digging (into) vintage: Paco Rabanne Calandre, 1969

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(image, 1969 Rolls-Royce)

Perfumer Michael Hy

I get the comparison between YSL Rive Gauche and Calandre, and I love to put one on each wrist just for kicks. It’s fun to watch them both unroll over time. Contrary to general consensus, I find Calandre both ligher in weight and darker in feel that Rive Gauche. Yes, Rive Gauche’s rose is dark where Calandre’s grill is bright. And, yes, Rive Gauche has a dark resinous opening underneath its blast of aldehyde, but the resins grow sweet over time. In the end Calandre has a sharp, green, chypre facet that Rive Gauche doesn’t: this is Calandre’s darkness.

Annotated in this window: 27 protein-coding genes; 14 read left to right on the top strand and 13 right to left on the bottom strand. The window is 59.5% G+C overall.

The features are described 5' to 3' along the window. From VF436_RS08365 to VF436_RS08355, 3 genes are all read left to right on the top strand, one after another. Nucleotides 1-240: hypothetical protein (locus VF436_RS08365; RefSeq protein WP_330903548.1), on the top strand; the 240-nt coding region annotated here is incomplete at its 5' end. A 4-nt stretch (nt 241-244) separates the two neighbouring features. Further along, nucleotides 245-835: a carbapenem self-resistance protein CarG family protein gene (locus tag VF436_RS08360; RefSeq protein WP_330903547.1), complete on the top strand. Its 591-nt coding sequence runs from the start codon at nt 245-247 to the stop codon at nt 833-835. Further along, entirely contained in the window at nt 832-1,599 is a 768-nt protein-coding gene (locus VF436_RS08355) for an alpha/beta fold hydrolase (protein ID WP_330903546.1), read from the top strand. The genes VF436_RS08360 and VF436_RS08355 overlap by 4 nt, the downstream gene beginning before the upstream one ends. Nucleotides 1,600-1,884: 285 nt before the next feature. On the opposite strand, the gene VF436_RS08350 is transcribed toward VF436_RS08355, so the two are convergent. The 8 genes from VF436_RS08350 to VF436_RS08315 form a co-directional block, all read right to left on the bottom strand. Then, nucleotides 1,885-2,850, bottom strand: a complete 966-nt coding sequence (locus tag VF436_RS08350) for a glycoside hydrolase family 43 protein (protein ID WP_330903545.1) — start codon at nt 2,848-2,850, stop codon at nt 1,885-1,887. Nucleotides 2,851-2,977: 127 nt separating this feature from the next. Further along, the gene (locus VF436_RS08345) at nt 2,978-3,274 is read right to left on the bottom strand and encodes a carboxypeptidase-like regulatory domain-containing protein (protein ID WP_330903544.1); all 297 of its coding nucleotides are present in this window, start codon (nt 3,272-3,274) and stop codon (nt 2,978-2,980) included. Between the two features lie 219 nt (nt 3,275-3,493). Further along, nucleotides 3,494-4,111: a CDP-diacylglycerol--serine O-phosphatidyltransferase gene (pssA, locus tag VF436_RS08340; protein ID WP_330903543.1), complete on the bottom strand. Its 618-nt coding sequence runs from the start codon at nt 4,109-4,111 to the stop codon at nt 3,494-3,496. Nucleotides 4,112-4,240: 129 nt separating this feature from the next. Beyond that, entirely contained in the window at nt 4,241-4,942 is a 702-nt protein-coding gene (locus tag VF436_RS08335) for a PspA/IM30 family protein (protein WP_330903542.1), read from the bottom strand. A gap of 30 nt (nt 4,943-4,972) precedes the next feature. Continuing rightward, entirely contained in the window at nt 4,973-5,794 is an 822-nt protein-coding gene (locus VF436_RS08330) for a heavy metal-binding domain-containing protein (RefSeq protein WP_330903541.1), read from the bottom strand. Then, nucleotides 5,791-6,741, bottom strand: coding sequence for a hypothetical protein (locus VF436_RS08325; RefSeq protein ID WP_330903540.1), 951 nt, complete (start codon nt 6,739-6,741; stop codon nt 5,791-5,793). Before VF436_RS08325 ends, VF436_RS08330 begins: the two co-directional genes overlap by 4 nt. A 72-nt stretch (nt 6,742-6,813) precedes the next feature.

There’s another comparison, though: Estée Lauder’s White Linen and Calandre. Though Rive Gauche and White Linen don’t feel particularly alike, the comparison of each to Calandre shows much in common. If Rive Gauche is to Calandre’s left, then White Linen sits on its right. I suppose that makes Calandre some sort of Goldilocks of floral aldehydes.

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